Saturday, May 22, 2010

394th Anniversary of Ieyasu TOKUGAWA's Death – part one

What happened then and what happens now

It was on May 18th 1616 when the founder of Tokugawa shogunate passed away in Sunpu castle (駿府城) in Suruga Province (駿河国). He was 75 years old. It is said that he died of stomach cancer; he most definitely had ulcers - probably as the result of too much worry and stress throughout his life…


image: wikipedia

Sunpu castle in Shizuoka prefecture. His resort pension after he retired as Shogun (Well, he still had a lot to do after retirement).

His body was initially buried at Kunohzan Tosho-gu (久能山東照宮), and a “part” of his spirit was transferred to Tosho-gu in Nikko the following year. Kunohzan Tosho-gu also celebrates the anniversary of his death, but on April 17 and not in May like in Nikko. The discrepancy between the two dates is due to the difference in the olden calendar and the one we use today.

The warrior parade (Hyakumonozoroe sennnin gyouretsu) takes place on the anniversary of his death and the whole idea of the parade is to re-enact the ritual ceremony of when the spirit of Ieyasu was transfered from Kunohzan Tosho-gu to Nikko Tosho-gu. The proper name of Hyakumonozoroe Sennnin gyouretsu (百物揃千人行列) is Shinyotogyosai (神輿渡御祭).

Day One, May 17th

On day one, May 17th, the descendants of the Tokugawa Shogun and Ujiko members get together at Honsha (本社) at 10 o’clock.


The 18th Tokugawa Shogun, Tsunenari Tokugawa (徳川恒考).

This ceremony is called “Reitaisai (例大祭)” and during Reitaisai, the divinity of Ieyasu is temporarily transferred into Mikoshi (= portable shrine). Three mikoshi then head to Futaara shrine where Ieyasu’s spirit is transferred yet again. This time from Mikoshi through Haiden (拝殿) to Honden (本殿). Both buildings are in the Futaara shrine complex.

After the divine spirit transfer is completed, Yoinarisai festival (宵成祭) takes place and three mikoshi spend the night at Futaara shrine, accompanied by shinto priests from both Tosho-gu and Futaara shrine. And what do they do all night? Drink divine booze perhaps?

The stay of Ieyasu’s spirit at Futaara shrine is considered to represent his physical death (= separation of his spirit from the body) and his spirit zooming off to heaven (= Futaara shrine).

Day Two, May 18th

The next day at 10 o’clock at Futaara shrine, a ritual ceremony to transfer his spirit back to mikoshi is conducted, and a festival called “Togyosai festival (渡御祭)” follows an hour later. It involves approximately 1200 members of Ujiko - including Nikko city Mayor, city council members and Nikko locals. – And they’re ALL MEN!! Oh man… Though Mrs. Trouble swears she saw some women in manly outfits. That is in addition to the two Toshogu shrine maidens in white dresses and funky headgear.

Anyway, all those guys are dressed in full traditional get up and go cosplaying from Futaara shrine to Otabijo (御旅所). This is supposed to be a recreation of the journey that His Divinity took while moving from Kunohzan to Nikko. In order to re-enact the journey of Ieyasu’s spirit, Otabijo is considered to be Kunohzan (Mt. Kunoh: 久能山), the place of his death.

When the lead of the parade enters Otabijo, three mikoshi are welcomed at Otabijo Honden (御旅所本殿: Main Hall) where a special meal called Sanbondate nanajuugozen (三品立七十五膳), consisting of something like three courses with 75 dishes (traditionally these dishes are divided into three groups coming from different sources, like the ocean, mountains and fields), is served to His Divinity. No wonder he had ulcers!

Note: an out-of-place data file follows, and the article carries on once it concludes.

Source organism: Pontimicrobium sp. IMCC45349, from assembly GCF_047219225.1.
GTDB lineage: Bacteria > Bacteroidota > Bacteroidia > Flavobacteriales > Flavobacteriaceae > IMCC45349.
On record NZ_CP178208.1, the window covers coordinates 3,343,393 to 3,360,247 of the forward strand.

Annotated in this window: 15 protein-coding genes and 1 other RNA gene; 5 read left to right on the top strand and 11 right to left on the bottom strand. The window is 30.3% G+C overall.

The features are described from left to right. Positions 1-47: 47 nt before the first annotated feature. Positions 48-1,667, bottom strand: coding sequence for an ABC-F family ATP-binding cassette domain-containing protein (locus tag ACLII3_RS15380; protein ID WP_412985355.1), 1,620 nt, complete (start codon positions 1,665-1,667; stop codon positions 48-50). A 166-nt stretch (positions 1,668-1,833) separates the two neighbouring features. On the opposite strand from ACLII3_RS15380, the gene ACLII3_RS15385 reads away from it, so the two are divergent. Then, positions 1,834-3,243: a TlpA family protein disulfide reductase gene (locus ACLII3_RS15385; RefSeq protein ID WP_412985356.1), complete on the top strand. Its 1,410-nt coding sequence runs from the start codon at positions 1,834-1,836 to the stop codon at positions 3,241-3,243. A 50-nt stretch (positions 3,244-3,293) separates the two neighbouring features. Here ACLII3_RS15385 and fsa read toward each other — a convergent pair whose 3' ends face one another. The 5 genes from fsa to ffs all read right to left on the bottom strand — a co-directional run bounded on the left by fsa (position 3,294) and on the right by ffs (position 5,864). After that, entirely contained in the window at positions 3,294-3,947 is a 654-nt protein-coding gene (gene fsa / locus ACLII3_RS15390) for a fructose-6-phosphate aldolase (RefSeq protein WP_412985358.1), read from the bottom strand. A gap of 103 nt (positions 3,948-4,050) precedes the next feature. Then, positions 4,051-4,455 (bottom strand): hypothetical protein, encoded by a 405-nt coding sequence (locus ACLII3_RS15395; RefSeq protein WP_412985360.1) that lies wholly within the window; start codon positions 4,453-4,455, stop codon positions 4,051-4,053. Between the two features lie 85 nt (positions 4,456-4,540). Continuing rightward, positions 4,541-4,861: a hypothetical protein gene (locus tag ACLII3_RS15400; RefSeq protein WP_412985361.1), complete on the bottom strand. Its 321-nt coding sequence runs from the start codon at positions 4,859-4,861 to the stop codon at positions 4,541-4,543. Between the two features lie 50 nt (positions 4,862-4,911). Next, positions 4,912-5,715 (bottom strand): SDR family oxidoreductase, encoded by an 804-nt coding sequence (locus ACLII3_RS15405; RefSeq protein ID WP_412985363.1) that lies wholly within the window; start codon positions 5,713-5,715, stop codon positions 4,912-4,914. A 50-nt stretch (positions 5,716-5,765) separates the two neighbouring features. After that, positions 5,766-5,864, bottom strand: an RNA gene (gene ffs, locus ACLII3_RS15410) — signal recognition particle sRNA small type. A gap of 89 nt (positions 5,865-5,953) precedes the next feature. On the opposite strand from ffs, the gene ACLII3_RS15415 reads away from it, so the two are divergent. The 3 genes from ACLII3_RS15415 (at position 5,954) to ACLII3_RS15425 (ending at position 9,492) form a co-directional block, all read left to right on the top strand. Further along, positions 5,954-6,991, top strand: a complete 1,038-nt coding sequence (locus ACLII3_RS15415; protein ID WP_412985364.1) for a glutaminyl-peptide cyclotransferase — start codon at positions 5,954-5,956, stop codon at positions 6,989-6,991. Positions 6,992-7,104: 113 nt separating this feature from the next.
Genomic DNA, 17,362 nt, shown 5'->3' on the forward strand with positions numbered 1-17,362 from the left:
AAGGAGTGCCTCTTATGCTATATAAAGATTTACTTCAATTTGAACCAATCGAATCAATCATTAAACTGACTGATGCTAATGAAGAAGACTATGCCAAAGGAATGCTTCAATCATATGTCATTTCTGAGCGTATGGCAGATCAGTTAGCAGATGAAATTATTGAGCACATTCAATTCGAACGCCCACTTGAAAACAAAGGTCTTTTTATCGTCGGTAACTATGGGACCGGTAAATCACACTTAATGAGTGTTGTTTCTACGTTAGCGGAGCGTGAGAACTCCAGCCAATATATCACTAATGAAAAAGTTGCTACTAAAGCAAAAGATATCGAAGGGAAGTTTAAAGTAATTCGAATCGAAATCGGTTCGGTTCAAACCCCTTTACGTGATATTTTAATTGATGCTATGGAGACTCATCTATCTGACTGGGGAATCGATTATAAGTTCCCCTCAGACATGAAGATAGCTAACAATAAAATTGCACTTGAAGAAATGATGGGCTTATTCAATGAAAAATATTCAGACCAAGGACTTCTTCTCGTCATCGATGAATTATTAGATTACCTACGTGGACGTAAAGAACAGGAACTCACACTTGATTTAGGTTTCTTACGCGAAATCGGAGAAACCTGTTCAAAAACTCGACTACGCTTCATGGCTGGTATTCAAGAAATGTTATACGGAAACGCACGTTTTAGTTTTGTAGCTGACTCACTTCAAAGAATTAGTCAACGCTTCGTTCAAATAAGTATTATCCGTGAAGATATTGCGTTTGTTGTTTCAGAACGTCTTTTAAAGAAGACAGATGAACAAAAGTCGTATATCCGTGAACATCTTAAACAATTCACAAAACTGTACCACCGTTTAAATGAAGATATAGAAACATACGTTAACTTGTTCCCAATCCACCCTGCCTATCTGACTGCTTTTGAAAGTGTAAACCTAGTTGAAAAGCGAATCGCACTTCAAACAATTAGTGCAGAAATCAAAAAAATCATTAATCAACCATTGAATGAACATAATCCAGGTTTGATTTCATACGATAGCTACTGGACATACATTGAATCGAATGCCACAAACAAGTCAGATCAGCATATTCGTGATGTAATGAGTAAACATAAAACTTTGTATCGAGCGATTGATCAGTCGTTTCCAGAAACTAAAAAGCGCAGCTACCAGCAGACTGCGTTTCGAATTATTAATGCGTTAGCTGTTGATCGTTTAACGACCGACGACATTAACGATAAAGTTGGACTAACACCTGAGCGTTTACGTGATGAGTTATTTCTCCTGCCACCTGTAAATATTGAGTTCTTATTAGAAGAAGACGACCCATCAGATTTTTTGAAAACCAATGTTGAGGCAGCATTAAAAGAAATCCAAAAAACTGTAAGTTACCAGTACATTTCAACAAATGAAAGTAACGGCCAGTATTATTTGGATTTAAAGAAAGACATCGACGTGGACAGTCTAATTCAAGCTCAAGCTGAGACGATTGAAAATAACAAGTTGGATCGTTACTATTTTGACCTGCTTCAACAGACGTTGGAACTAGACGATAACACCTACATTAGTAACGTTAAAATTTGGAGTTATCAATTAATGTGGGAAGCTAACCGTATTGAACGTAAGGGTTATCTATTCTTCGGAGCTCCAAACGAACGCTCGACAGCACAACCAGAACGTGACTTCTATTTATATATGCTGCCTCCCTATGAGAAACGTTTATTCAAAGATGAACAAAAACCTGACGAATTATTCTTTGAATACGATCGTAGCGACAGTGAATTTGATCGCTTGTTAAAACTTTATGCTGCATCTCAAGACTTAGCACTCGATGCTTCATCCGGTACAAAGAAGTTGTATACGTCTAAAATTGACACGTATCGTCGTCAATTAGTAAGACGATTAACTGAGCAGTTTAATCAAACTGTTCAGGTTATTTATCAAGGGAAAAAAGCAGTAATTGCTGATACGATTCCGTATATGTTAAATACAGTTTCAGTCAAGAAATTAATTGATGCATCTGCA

And when His Divinity is done eating, two Mai performances, Yaotome mai (八乙女舞) and Ozumaasobi no mai (東遊舞) take place.

After watching the show, it is time for him to go back to Tosho-gu, and that happens at around 1 PM.

The same event called Shuuki taisai (秋季大祭) takes place in autumn, on October 17th. That parade is relatively smaller in volume – there’s just one mikoshi and approximately 800 Ujiko members.

Other accompanying events

On May 17th (day one), there are other events: a traditional dance performance and yabusame (archery on horseback). The dancers come from Shiba Daijinguu (芝大神宮) in Tokyo. Amaterasu (天照大神) and Toyouke ohmikami (豊受大神) are enshrined there.


Dancers enjoy a tea break before the performance

Dancers praying at Tosho-gu before the performance

At 8 in the morning in Rinnohji Temple Sanbutsudo (輪王寺三仏堂), Ennen no mai (延年舞) is performed. Two freshly recruited monks in red uniforms and white scarves are on the main stage and dancing like Michael Jackson (well, almost) while other monks chant Buddhist gospels to bring peace and prosperity. This does not appear to have anything to do with Ieyasu’s death anniversary, at least to me, since this style of dancing was brought over by Ennin (慈覚大師円仁) from ancient China during the Tang Dynasty (唐). It’s been around a lot longer than Ieyasu, who was born in the 16th century.


Yep, that's the Ennen no mai ceremony

And that's how the monks danced.

Dr. Trouble almost got thrown out for taking those photos. Technically, he was outside of the restricted "press" area, but just barely, and the Rinnohji staff did not take too kindly to it.

To be continued in part two (hopefully tomorrow).

OK, Part Two is here.

1 comment:

  1. Impressed and very thankfull for all the effort. Please have a wonderful weekend.


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